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Cherenkov Radiation for lighting

  1. Feb 10, 2010 #1
    After writing a physics paper on carbon nanotubes, I've been constantly wondering about a theory I invented and investigated in it, the theory being that because the electrons in carbon nanotubes travel closer to the speed of light when under the effects of any potenital difference than most other materials, would it be possible to place two electrodes made of pure nanotubes in a small amount of heavy water (possibly containing an ionic solute to aid conductivity, and to slow light even more) and pass a current across it. The electrons travelling in the nanotubes would enter the water, where the speed of light is less and then release this light as Cherenkov Radiation, creating a lovely ambient glow.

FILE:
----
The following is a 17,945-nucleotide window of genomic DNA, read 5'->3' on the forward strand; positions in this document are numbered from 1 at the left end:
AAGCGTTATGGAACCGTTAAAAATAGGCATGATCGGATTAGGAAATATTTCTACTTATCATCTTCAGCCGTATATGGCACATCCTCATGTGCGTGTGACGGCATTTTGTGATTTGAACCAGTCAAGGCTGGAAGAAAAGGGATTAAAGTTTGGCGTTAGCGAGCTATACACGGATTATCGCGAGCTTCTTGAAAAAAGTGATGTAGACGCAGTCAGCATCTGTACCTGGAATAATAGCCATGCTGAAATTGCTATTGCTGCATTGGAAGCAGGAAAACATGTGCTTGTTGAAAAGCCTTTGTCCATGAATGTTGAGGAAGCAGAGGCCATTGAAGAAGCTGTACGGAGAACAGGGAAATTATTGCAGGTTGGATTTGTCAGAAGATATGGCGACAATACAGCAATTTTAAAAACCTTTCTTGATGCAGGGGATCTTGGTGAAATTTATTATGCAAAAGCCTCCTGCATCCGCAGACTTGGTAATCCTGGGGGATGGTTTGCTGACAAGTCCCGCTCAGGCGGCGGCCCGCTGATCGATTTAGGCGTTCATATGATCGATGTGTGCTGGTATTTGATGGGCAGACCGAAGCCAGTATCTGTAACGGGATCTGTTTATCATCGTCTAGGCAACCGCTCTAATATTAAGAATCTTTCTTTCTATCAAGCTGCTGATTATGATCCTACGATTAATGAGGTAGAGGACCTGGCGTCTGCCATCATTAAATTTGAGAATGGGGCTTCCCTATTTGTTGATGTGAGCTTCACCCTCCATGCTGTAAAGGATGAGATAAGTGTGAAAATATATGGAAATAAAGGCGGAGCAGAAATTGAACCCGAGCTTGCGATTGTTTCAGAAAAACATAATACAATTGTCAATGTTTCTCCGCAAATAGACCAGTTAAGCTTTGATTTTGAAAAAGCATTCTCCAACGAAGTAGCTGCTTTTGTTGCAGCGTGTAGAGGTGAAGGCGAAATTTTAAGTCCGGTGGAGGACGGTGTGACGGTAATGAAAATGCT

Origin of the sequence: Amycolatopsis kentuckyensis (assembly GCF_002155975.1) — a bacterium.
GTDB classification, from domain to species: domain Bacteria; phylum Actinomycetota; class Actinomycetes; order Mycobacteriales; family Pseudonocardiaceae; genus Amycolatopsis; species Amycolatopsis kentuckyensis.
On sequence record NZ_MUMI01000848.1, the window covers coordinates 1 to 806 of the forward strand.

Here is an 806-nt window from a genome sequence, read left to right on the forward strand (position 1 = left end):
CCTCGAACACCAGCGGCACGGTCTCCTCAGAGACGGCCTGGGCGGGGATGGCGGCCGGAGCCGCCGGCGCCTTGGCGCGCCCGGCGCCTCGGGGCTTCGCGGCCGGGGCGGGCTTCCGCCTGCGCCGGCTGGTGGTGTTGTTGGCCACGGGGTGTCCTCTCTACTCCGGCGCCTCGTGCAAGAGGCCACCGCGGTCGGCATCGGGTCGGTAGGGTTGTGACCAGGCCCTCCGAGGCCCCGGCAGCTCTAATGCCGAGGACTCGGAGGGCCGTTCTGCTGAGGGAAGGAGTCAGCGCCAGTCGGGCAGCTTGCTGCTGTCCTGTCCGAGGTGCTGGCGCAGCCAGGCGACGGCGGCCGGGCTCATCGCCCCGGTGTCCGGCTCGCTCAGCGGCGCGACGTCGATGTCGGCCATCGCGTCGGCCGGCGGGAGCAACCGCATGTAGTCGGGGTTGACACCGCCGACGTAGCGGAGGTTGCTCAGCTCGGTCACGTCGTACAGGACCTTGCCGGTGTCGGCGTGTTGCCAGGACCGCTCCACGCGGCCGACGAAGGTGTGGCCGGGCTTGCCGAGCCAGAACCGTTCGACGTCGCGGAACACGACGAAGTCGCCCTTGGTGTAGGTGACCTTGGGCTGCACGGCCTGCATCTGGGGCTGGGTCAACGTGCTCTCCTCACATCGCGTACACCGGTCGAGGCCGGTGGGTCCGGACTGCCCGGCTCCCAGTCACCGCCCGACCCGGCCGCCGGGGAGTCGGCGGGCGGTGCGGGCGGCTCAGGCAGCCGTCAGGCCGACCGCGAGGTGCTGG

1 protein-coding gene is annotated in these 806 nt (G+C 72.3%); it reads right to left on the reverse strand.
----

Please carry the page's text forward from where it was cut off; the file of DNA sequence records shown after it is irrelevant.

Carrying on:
Just for reference, these extracts are taken from my paper -

    The bit about why the electrons move so fast

    and the bit about Cherenkov Radiation, follow this link for a nice picture http://img98.imageshack.us/img98/324/29197750.png" [Broken]

    That's all :)
    Last edited by a moderator: May 4, 2017
  2. jcsd
  3. Feb 10, 2010 #2
    I have looked at Cerenkov light in Lucite from pulsed electron beams through a 4-foot water window, and Cerenkov light in a pool-type reactor through about 25 feet of water. It's not very bright. If you want enough light to read by, you will get a lethal radiation dose in a few seconds. A single relativistic particle in water will create ~ 400 visible photons per cm, so the light is very dim. See Eq (11) in

    or for derivation see Schiff Quantum Mechanics (second edition) 267-271.

    Bob S
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